How to organise a fundraising event for the 1st time

One of the main reasons that the Trek Nepal experience is a great personal challenge for me is that this is my first ever time fundraising. I was brought up with that terribly British mentality when it comes to the foibles and faux pas of discussing money, therefore truthfully, I find the idea of actively asking people to sponsor me a little bit awkward/ cringe making.  I managed to get through school and university without partaking in any fundraising events and I have always felt much more comfortable supporting others in their endeavours rather than organising my own. Whilst I deeply admired my various friends and contemporaries, I was happy to cheerlead from the sidelines (until now).

When I was first trying to think up fundraising ideas, my first port of call was the ever reliable “good old google”, which threw out the classic feats that people traditionally undertake. I scoured lists of ideas including marathons, triathlons, sponsored silences, and cake sales. All exceptionally worthy but none of them made me feel that little spark of excitement or felt particularly personal to me.

It was while I was at home in Dublin over the Christmas period that I had that ping; that magic aha moment. I recalled hearing people talk about what is essentially the yogic equivalent of a marathon, which is doing 108 sun salutations – Surya Namaskar A – in a row. I decided there and then that is what I would do as my personal fundraising event. Not only is yoga something that people who know me associate me with, but it also deeply aligned with Nepal. Thus the idea began to take shape. 

For non-yogis, the sun salutation is a sequence of postures that the yogi flows through. In yogic philosophy the sun salutation is a way to honour the sun; surya means “sun” in Sanskrit and namaskar means “to bow to”.  The sun salutation is also a way of acknowledging our light side, in that everyone has a light and a shadow side.  The light side is our inner wisdom and our heart’s consciousness.  The tradition of completing 108 is for various reasons: there are 108 sacred points on the body; 108 beads on a mala meditation necklace; and the diameter of the sun is approximately 108 times its distance from the earth.   It is also an extremely challenging mental and physical undertaking, not only with regards the repetitiveness but also due to the physical strength required for some of the postures. Typically the 108 sun salutations takes about 2 and a half hours for an experienced practitioner to complete.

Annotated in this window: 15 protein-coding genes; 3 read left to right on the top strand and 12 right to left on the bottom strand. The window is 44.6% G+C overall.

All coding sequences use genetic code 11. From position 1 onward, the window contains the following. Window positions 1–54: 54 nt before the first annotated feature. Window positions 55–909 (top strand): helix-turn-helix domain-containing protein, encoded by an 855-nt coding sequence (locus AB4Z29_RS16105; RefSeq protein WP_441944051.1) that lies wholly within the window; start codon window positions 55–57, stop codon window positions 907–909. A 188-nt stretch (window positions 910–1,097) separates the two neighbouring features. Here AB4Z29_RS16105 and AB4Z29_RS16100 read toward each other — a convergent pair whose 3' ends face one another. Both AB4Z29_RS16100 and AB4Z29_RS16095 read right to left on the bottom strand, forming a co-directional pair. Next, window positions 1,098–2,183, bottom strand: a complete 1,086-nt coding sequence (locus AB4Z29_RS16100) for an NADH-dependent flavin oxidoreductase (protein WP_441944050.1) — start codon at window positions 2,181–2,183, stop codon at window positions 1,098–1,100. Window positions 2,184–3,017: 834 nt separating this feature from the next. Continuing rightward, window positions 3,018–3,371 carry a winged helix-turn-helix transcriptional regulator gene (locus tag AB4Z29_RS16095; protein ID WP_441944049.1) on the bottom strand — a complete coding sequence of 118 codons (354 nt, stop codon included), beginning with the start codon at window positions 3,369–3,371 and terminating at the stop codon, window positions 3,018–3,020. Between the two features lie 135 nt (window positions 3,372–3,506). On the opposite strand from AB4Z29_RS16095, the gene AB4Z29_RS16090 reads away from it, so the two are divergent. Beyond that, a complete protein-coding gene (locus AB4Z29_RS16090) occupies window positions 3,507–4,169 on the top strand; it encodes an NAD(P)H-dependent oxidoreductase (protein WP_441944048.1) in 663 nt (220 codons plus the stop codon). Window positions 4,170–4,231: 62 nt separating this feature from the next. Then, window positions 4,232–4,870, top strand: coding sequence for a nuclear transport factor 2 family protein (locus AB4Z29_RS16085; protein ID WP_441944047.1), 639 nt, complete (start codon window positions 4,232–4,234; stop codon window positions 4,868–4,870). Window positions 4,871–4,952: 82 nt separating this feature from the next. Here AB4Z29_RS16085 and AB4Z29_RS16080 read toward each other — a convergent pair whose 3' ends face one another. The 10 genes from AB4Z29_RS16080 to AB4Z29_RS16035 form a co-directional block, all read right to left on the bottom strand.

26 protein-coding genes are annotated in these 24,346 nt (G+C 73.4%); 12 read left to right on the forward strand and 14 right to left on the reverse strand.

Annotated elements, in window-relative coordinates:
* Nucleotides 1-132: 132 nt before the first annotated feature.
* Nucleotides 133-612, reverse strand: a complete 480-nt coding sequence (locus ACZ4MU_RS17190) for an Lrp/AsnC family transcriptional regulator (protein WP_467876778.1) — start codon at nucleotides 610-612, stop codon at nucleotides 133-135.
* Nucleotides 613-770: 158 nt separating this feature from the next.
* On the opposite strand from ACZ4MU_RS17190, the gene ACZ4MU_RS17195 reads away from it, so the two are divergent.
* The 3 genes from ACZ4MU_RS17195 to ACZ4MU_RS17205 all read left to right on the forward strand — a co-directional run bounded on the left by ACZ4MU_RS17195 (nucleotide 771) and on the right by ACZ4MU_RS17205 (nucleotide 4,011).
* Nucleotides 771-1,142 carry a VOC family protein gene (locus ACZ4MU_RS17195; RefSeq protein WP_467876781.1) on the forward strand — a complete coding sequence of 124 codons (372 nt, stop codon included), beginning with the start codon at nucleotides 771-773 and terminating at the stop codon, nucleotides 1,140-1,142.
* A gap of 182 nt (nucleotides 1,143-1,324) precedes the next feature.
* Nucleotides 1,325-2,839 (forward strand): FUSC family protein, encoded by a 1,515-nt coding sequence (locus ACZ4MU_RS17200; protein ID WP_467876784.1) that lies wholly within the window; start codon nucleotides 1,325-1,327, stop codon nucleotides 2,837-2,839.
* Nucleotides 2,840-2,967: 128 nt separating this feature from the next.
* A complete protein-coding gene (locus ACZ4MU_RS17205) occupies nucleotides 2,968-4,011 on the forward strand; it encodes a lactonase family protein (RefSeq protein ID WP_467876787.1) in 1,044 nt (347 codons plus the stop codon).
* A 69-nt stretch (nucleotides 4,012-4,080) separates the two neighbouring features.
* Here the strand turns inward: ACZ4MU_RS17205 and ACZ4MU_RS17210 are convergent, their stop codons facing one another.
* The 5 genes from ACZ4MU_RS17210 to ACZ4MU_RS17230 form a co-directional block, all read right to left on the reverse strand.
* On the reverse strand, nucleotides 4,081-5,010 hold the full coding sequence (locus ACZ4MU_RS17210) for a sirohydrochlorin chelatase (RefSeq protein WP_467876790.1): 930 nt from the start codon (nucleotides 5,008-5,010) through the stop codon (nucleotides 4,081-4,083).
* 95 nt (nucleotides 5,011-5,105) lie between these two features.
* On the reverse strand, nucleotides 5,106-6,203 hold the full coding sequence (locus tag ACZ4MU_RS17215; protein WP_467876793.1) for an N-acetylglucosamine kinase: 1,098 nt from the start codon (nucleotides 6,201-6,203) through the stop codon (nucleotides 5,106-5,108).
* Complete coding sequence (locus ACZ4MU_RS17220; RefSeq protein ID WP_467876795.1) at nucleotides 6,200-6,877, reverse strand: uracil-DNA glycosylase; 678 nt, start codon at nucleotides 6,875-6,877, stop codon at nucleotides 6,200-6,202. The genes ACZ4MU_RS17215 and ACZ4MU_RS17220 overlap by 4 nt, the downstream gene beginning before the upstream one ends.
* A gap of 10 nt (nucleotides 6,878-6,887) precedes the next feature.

I am hugely excited to announce that I now have a date and time for my “108 for WaterAid”: Sunday, 29 March, which is incidentally the first day of British Summertime. I am incredibly grateful for the support I have received thus far from my friends. One owns a yoga studio and he is generously allowing me to use the space. Another friend is a qualified instructor who has been teaching for almost 20 years and she is going to take me through the sequences and help me to count them. It is incredibly meaningful to me that through their kindness, I have been able to turn my idea into a reality and that these friends have become a part of my Trek Nepal challenge. 

There are 18 spaces in the studio so I will create an event for those who might like to join me in completing “108 for WaterAid”, and of course I most gratefully welcome sponsorship for this endeavour. 

I am putting the link to my JustGiving page at the end of every post – if you have enjoyed reading and would like to sponsor me, then you can do so here (but absolutely no pressure if you just want to check out the content!). Please copy and paste the link:

Love, Kate

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